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Wednesday, February 25, 2009

A Week From the Trade Deadline, Who's Most Likely to Move?

The week before the trade deadline has always been a fun time to be an NHL fan, but with the advent of so many hockey trade rumour web sites and television "insiders" who are always trying to get the latest scoop, deadline day is a bigger deal than ever.

Every year I scoff at the TV commercials from Sportsnet and TSN, I think "not this year" and pledge not to get up early and watch the coverage from the start, which this year begins on both the major Canadian cable sports networks at 8 AM ET, or that I won't be checking hockey web sites every five minutes to see if a new trade has happened. And every year, I fail in this pledge.

With rumours about what players might move seemingly everywhere, with some big names making the rounds, over the next few days we'll be posting our list of some of the names that have cropped up in rumours most often. We'll start today with the most likely to be traded category, and will follow with the maybe/maybe not and staying put categories later this week. These players have been sorted using a complex system of guesswork, common sense, and logic. But don't put money on who's being traded based on what's written below. Or if you do...don't blame us if you lose your shirt.

The "Most Likely to be Packing" Guys: Erik Cole (Edmonton), Colby Armstrong (Atlanta), Jordan Leopold (Colorado), Chris Neil (Ottawa), Nikolai Antropov (Toronto), Niclas Havelid (Atlanta), Sean O'Donnell (LA), Kyle Calder (LA), Ian Laperriere (Colorado), Dan Hinote (St. Louis), Radek Bonk (Nashville), Greg de Vries (Nashville), Ville Koistinen (Nashville), Gary Roberts (Tampa Bay), Mark Recchi (Tampa Bay), Filip Kuba (Ottawa), Dominic Moore (Toronto).

There's not a lot of big name guys here, and for good reason: these are the kind of players that move most often during deadline day. Yes, Marian Hossa, Brian Campbell and Brad Richards were traded at last season's deadline, but that was just three of the 25 trades that were done that day. For the most part, these guys have smaller contracts easy to fit under a buyer's salary cap that are expiring this summer, are playing on teams unlikely to make the playoffs and very unlikely to bring them back next season, and can fulfill the needs a lot of contending teams have at the trade deadline have, namely some depth at forward or defense and a few goals here and there, but they aren't top line players. Some specific thoughts:

  • If there's a player deserving of a "most likely to be traded" tag, it's probably Nik Antropov. Called out publicly by Toronto GM Brian Burke recently for his play, Antropov isn't going to be re-signed for next season by the Leafs, isn't needed this season by a Leafs team that doesn't have a shot at making the playoffs, and could look good on the second line of any number of teams.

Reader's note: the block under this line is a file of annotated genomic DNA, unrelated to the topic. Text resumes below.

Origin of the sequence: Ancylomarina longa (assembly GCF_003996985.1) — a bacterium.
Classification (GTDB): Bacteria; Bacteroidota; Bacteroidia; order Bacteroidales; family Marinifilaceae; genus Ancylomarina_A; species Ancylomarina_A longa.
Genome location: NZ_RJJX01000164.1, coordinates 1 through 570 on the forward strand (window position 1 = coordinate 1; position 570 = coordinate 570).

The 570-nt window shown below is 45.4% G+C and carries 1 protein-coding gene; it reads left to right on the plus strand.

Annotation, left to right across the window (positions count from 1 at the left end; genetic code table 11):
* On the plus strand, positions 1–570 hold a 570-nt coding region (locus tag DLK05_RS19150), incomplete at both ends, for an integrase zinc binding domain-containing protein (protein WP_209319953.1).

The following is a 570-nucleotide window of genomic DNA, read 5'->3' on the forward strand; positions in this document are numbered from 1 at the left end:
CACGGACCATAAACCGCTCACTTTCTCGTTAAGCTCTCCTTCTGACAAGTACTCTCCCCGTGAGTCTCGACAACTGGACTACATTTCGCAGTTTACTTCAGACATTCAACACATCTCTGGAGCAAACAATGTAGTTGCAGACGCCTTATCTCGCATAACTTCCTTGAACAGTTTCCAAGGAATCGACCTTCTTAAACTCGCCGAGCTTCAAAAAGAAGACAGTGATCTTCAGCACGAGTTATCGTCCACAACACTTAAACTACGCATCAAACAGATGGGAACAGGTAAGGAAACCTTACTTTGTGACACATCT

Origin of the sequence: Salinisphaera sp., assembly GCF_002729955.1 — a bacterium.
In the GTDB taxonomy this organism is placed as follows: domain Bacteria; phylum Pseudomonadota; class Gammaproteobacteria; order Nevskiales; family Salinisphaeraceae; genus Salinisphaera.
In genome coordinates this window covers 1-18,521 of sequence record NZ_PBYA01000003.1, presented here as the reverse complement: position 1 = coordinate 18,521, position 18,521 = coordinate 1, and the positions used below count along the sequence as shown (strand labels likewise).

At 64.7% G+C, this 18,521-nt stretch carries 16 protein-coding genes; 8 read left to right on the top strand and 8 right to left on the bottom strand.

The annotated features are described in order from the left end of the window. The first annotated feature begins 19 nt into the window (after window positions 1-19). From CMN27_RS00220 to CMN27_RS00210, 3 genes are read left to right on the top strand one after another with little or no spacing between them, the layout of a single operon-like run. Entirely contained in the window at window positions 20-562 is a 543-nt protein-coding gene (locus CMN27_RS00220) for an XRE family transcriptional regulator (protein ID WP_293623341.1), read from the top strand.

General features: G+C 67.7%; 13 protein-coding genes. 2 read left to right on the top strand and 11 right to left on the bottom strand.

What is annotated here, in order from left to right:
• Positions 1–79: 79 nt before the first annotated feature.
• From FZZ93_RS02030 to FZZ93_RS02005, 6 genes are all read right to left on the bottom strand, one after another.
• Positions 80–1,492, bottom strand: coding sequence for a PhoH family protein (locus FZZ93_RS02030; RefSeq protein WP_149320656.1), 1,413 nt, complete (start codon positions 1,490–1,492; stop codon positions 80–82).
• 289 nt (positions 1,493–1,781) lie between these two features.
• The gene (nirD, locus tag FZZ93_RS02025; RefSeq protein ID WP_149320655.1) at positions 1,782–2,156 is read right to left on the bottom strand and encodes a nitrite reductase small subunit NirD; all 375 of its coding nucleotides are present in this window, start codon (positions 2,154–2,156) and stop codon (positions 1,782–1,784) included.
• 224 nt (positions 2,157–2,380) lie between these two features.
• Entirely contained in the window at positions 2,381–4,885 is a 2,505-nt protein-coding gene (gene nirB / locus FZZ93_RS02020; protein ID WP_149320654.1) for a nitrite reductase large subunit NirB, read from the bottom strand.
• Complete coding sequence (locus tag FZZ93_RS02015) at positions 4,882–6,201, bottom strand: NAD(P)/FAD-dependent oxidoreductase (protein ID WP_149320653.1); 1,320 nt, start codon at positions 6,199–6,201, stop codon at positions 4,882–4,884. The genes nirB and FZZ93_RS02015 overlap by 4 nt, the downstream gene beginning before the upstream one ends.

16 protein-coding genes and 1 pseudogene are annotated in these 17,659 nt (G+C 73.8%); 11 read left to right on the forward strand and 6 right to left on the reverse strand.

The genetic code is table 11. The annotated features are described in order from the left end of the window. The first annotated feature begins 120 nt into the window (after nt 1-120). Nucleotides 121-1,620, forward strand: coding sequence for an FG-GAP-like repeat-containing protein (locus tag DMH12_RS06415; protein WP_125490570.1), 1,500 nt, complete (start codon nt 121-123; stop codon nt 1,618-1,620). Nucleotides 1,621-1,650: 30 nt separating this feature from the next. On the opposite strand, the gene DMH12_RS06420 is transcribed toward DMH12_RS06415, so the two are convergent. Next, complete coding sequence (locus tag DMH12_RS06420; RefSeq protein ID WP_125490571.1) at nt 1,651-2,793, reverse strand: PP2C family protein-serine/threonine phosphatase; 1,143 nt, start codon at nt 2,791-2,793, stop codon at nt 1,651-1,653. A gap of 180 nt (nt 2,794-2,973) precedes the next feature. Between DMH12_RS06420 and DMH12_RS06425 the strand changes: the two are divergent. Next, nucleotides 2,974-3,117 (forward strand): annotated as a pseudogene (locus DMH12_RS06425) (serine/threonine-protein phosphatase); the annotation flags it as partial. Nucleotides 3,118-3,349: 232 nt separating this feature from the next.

• Brought in in the summer specifically to play left wing on Edmonton's top line, Erik Cole couldn't make the transition from the right side, where he'd played his whole career, and despite a few good games recently, just hasn't fit in with the Oilers. His $4 million salary might scare off a few teams, but someone should find room, and Edmonton will want to get something for him while they still can. The only way Cole doesn't get dealt is if no one comes to the Oilers with a good enough offer for him.

  • Despite being over 40, Roberts and Recchi can still offer some veteran savvy to a team in a playoff spot. Recchi has even proved this season he can still play, especially on the power play.

  • Fun fact: when Sean O'Donnell was dealt from Anaheim to LA in the summer, the Ducks thought it was so likely the Kings would trade him before the deadline they worked the trade so that the draft pick they get will be higher if the Kings move him.

  • Chris Neil, Dominic Moore and Ian Laperriere are all reported to be negotiating with their current teams on contract extensions, but are also reportedly not close to signing. If no contract is made in the next few days, all thre will likely be dealt, as their teams will be trying to rebuild with younger guys next season. All three of them, along with Dan Hinote, Kyle Calder and Radek Bonk fit into the category of players who can play a third or fourth line role and play it well, especially on a good team.

  • Filip Kuba has a no-trade clause in his contract, but he waived it this summer so that Tampa Bay could trade him to Ottawa. With no contract for next season and any offer of such from the rebuilding Senators unlikely, Ottawa will want to move Kuba, but he'll have the final say.
If all goes as planned, we'll bring you our list of "maybe, maybe not" to be traded guys Thursday, with the "staying put" player list on Friday.

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